Home Improvement Loans

Find the best home loan for your circumstances

If you have an existing mortgage and you are looking to borrow £25,000 or more then call our team on 0117 980 7743 (8.30am to 6pm – Monday to Friday) or complete our simple form.

1Get A Great Homeowner Loan!

What is a homeowner loan & how do they work?

You love the house you’re in but you just need more space.  Are you thinking of doing some major home improvements: because the property market is sluggish and you’d rather stay put than try to move?

If you’re a homeowner with some equity in your property (you’re not mortgaged up to the hilt) a home improvement loan could be a good option if you want to borrow money for major home improvements: to build an extension, build up into the roof, dig down into the basement, or replace bathrooms and kitchen.

They’re sometimes called homeowner loans, second-charge mortgages, “mini-mortgages”, or secured loans.

This is a secured loan

The clue is in the name. This is borrowing that’s “secured” by the lender against the value of your home. If you can’t repay, they could put your home up for sale. The security makes it less risky for lenders, so the rates are usually cheaper than “unsecured” loans.

Rates and fees will vary from lender to lender, and will depend on how much you want to borrow, the length of the term, how much equity you have in your home, and also your credit rating. You need to check if – as with your mortgage – the interest rate is fixed or may vary.

Access to more money

This kind of borrowing is riskier for you, but if you’re confident of your ability to repay it gives you access to more funding.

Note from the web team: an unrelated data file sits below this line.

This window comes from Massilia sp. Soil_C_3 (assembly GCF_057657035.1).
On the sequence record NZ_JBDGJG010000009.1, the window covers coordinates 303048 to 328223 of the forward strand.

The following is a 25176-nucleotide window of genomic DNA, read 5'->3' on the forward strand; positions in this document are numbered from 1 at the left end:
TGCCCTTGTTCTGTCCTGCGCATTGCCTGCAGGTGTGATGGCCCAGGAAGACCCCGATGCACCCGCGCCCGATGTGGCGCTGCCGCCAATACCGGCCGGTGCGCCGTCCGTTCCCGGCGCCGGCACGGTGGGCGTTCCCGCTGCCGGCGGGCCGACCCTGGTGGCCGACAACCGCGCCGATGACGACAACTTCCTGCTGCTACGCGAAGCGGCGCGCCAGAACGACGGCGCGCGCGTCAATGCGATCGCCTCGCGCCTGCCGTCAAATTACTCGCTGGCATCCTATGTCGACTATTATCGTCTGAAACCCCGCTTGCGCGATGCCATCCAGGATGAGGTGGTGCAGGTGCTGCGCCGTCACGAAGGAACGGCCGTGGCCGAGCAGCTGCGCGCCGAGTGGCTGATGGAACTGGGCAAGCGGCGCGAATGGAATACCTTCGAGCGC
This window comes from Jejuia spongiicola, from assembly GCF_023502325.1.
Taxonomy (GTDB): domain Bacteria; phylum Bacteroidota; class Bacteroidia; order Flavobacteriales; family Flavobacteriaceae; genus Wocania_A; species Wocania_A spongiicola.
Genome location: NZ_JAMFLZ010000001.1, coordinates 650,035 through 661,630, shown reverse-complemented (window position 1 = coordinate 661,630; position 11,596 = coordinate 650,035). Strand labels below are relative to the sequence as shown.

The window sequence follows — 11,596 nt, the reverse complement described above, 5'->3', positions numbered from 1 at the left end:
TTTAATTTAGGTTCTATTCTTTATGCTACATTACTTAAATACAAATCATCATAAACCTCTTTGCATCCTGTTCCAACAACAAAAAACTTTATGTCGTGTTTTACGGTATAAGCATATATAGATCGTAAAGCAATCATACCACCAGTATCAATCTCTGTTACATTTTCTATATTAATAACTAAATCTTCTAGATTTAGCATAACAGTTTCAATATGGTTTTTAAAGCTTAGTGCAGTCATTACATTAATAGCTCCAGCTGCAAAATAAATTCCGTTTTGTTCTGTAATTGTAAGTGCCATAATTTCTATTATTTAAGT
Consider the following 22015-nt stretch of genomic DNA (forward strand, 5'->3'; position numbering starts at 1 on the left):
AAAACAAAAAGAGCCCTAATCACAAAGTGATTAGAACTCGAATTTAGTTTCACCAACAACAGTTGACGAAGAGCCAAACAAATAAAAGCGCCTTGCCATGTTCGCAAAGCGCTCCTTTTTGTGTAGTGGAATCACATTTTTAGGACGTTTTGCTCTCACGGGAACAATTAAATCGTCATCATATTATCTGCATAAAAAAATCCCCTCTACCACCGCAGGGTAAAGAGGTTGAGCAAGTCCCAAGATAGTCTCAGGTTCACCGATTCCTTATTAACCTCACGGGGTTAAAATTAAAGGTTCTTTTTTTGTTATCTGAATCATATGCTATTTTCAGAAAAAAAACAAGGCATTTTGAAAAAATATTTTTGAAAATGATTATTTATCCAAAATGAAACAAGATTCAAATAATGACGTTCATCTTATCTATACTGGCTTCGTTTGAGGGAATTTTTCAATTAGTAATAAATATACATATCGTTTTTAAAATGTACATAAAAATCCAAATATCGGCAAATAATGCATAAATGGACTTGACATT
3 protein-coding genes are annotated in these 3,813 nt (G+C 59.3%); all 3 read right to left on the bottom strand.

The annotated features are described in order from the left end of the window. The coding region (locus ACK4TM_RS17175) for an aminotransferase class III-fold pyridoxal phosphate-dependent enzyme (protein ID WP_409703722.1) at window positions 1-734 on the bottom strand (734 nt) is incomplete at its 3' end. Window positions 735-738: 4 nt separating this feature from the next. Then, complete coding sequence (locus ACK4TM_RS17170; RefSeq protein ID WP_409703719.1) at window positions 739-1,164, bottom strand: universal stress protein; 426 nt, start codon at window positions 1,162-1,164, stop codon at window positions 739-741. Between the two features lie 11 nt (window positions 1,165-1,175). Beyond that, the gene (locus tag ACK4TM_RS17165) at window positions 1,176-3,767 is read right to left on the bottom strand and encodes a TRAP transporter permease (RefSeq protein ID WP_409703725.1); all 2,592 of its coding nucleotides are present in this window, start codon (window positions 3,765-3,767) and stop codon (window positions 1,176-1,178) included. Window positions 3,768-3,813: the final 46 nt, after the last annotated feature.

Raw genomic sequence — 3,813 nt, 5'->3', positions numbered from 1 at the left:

The limit for an “unsecured” personal loan from your bank is usually around £25,000. Whereas lenders may offer you up to £100,000 on a secured homeowner-type loan.

You can also take longer to repay the loan: 15 or 20-year terms are common, compared with five or 10 years for a secured loan. A longer term will mean lower monthly repayments – but you will end up paying more in interest.

But unlike secured loans there usually isn’t a penalty if you repay the whole loan earlier than the agreed term.

The minimum you can borrow is usually £10,000, but some lenders may lend as little as £3,000 (you’ll need to make sure that the admin fees are worth it for a smaller loan).

How does it work?

These loans are sometimes referred to as mini-mortgages or second-charge mortgages because they “sit behind” the first mortgage you took out to buy your house. They leave your primary mortgage untouched, so if you’ve secured a good fixed rate on your mortgage that won’t change.

This second-charge mortgage takes second place in the queue if for any reason you can’t keep up with your mortgage payments and the lender takes action to reclaim their money. Because they’re second in the queue their rate will usually be higher than your primary mortgage lender.

Compare rates and fees

Check the deals offered by different lenders, and be sure to calculate the total cost of the loan you want over the whole repayment.

Homeowner Loan Representative Example:

The Representative APRC is 5.9%Based on an assumed loan amount of £48,000 (including broker fee of £2,505 & product fee of £495) over 240 months at an interest rate of 5% (varaible). Monthly repayment £316.78 & total repayable £76,027.20.